Id is a film that seems very simple on the outset but the deeper it goes in, the more you start to realize that something is very amiss. The widely-circulated plot summary of this film about a killer roaming around a village doesn't really explain at all what this film is about. And having only watched this film twice, I don't know if I can really think of a better summary anyway. To put it simply, this is film that is not for everyone and you will not walk away from this understanding every little thing that happened. Of course, that's probably the point, and there's a lot to appreciate it here besides all the headscratching moments. This film seems to be dealing with a lot of religious symbolism that I couldn't hope to comprehend, but it also hits on some interesting themes and ideas. From what I can tell, the story is about a village of people who eat pigs, and the movie seems to hit us over the head with the fact that we are not much different than pigs -- they are of an equal species. And there are many scenes in this film of people eating pig meat. Apparently, if you eat the flesh of your own species, you will go insane. So, I think "symbolically", everyone in this film is insane because they're all pigs themselves, eating pigs. Which isn't really even that deep of a point to make, but it perhaps explains why every single character in this film is nuts. Anyway, this film is divided into six similar chapters that is in a book called "Id". Three people read the book which has no text in it. The film slowly goes from hilariously bizarre to bizarrely hilarious to disturbing over the course of the six chapters. Lots of scenes of people screaming, being beaten over the head, eating pig meat, bleeding from their heads, looking through holes, and interacting with pigs. Near the end of the film, the gore goes through the roof. And nothing is really explained, again, there's just vague allusions to religion and child abuse and... pigs. So, why would I bother giving this film such a high score? I won't claim to understand every element, but I think the film was put together well enough that it doesn't just scream "nonsense" at me. I drew my own conclusions and have my own interpretation for what all this means -- I mean, this IS an art film. If you don't like David Lynch, Alexandro Jodorowsky, or others you probably won't appreciate this. There is just some absolutely amazing, beautiful, artful shots here (like a scene where someone gets hit in the head with a baseball bat and the entire screen turns to blood puddles; many scenes where the characters are isolated in rooms that are filled with nothing but blackness; a scene of a woman with hands coming out of her stomach; and an amazing scene where a yard is completely filled with blood puddles and rain before the earth splits apart). The characters are all extremely unlikeable but are hilarious. The film is loaded with gore. I mean, it's always interesting, there's always something cool to look at, and a lot of the film DOES make sense -- just, as a whole, it comes across as a bit of a mess. The film is kind of slow, and it seems the director knew that because she purposely sped up certain scenes for unintended (? Probably very much intentional actually) humor. And you'll probably walk away from the film somewhat unsatisfied, as a lot of things don't add up. But I for one think this is some kind of masterpiece -- it could've used some tighter editing perhaps, but having watched this a second time just now, I'd be hard-pressed to tell you exactly what COULD be cut out. This is a film that I have some mixed feelings about, but I can safely say that the "artful" portions of it make it more than watchable. As a film, it barely scrapes by, but as an art piece, it's absolutely inspiring. Watch at your own risk.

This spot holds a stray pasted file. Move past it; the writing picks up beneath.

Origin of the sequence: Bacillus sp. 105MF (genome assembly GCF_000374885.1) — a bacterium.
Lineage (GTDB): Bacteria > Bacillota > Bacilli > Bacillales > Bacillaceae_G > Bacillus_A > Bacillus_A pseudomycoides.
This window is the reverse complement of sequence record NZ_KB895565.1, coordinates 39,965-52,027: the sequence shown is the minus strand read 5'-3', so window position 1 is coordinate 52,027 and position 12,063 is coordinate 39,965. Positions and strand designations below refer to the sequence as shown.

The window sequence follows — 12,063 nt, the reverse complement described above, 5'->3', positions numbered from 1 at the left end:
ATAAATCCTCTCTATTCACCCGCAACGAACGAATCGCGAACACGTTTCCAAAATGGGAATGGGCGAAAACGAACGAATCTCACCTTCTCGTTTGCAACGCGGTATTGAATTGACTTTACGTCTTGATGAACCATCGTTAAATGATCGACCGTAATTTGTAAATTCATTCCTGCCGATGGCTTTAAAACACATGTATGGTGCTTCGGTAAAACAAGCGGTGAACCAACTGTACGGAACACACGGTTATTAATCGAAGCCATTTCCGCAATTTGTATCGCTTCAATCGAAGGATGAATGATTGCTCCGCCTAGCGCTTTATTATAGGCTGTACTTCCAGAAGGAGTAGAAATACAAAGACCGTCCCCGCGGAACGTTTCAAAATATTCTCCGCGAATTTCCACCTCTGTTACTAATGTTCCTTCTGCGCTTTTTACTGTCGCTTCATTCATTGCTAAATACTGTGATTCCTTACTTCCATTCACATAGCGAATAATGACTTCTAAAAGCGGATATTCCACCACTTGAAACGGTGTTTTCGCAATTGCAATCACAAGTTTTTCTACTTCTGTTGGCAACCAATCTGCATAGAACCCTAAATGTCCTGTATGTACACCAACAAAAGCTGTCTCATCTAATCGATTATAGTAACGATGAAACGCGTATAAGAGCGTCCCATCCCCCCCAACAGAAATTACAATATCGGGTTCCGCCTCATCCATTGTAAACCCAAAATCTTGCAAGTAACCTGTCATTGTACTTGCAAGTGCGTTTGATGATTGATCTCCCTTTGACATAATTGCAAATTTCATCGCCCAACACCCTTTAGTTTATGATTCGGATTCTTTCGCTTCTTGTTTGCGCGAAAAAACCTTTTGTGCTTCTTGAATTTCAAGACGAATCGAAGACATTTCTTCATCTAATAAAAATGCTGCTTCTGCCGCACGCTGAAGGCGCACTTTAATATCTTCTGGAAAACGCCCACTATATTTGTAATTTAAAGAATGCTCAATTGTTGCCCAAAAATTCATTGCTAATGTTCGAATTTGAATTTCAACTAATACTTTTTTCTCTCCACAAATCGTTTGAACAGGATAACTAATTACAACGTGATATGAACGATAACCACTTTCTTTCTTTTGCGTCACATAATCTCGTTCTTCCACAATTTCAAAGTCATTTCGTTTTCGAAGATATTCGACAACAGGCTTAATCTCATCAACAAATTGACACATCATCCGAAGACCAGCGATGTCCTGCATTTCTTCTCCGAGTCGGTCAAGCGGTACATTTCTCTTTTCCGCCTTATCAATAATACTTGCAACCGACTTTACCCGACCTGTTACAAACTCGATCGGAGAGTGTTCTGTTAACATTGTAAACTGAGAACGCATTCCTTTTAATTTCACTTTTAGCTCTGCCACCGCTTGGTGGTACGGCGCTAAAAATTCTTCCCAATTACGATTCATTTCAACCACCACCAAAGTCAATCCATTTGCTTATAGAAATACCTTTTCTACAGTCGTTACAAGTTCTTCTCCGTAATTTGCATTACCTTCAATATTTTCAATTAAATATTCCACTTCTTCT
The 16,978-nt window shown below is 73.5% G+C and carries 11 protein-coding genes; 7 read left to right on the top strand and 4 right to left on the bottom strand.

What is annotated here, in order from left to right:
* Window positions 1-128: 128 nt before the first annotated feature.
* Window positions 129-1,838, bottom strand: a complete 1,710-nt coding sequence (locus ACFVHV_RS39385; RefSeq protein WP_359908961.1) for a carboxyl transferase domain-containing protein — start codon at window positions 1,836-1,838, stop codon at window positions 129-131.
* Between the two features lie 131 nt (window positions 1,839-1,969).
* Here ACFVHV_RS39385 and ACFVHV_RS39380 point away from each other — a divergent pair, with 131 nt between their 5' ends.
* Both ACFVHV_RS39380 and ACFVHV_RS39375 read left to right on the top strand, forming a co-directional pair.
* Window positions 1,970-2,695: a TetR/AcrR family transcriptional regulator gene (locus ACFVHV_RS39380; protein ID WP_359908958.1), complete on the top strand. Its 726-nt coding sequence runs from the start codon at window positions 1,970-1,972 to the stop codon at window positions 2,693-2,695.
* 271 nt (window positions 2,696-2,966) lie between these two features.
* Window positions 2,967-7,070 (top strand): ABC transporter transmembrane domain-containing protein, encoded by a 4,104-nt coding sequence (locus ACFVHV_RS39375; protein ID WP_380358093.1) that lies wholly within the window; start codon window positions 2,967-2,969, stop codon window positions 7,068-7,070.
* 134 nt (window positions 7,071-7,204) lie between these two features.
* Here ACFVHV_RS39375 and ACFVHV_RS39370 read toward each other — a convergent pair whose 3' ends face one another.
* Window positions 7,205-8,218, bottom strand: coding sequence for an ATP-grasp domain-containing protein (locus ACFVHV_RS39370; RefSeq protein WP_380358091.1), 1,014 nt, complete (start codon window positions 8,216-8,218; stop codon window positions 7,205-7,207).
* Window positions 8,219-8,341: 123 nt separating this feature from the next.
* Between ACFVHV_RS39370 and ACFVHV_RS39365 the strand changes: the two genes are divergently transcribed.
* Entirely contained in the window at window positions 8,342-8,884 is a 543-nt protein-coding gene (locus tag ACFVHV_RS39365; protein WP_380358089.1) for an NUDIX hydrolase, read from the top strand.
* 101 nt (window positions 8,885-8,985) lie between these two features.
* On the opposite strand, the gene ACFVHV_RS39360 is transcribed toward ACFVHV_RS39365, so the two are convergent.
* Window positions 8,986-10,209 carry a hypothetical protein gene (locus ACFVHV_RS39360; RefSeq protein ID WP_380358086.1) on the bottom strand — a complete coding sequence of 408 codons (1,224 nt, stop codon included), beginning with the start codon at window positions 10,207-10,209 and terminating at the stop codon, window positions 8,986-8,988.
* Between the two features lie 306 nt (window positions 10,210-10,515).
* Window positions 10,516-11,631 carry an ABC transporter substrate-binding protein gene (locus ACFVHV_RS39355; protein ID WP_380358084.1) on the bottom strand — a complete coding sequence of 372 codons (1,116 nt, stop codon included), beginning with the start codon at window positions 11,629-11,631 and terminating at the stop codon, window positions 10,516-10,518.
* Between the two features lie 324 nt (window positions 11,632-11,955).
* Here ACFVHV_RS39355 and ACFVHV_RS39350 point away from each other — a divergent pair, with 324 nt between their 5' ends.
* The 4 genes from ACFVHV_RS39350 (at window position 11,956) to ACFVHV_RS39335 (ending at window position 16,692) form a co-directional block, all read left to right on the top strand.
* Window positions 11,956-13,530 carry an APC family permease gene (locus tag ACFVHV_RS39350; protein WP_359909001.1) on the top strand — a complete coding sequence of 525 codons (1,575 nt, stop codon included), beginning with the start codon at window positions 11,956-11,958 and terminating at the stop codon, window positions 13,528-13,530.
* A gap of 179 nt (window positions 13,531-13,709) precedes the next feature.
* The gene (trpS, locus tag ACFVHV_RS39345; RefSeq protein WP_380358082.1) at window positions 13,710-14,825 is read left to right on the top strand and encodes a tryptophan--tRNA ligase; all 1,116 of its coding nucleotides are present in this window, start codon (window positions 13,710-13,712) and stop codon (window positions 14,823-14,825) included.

Kei Fujiwaras's "Ido" is one of those flicks that most people will find unbearable to watch. It features grotesque acts of violence, crude sex scenes and a confounding plot. Its themes include cross-dressing, voyeurism, homosexuality, domestic violence, sexual abuse and cannibalism. On top of that, this movie looks cheap and dirty. Even for fans of art-house cinema this is going to be a difficult experience, as it seems easy to dismiss this movie as stupid trash trying to shock its audience. However, I have to admit that this movie fascinates me. There's two reasons for this. First off, there is much to be said about the more abstract topics of "Ido"; about the human subconscious for instance, or the bestiality of mankind, which is depicted in a literal and raw manner here. Secondly, I think this movie is an astonishingly honest expression of mental illness in the wake of a traumatic experience. Supposedly, two of the female characters (one of them played by the director herself, Fujiwara) have suffered sexual abuse. I believe the atmosphere of this movie has to be seen in the light of this fact. If you ever encountered even a light mental disorder, you know that it is everything but pleasant or rational. To me, "Ido" nailed the confusion and despair one feels going through a depression or similar psychogenic problems. I deeply respect art that deals with dark themes as directly and uncompromising as this one. That's why I like this movie more than I probably should. If you're interested in the subject matter, by all means, give it a shot. If you don't know what the hell I'm talking about, steer clear of this movie at all costs.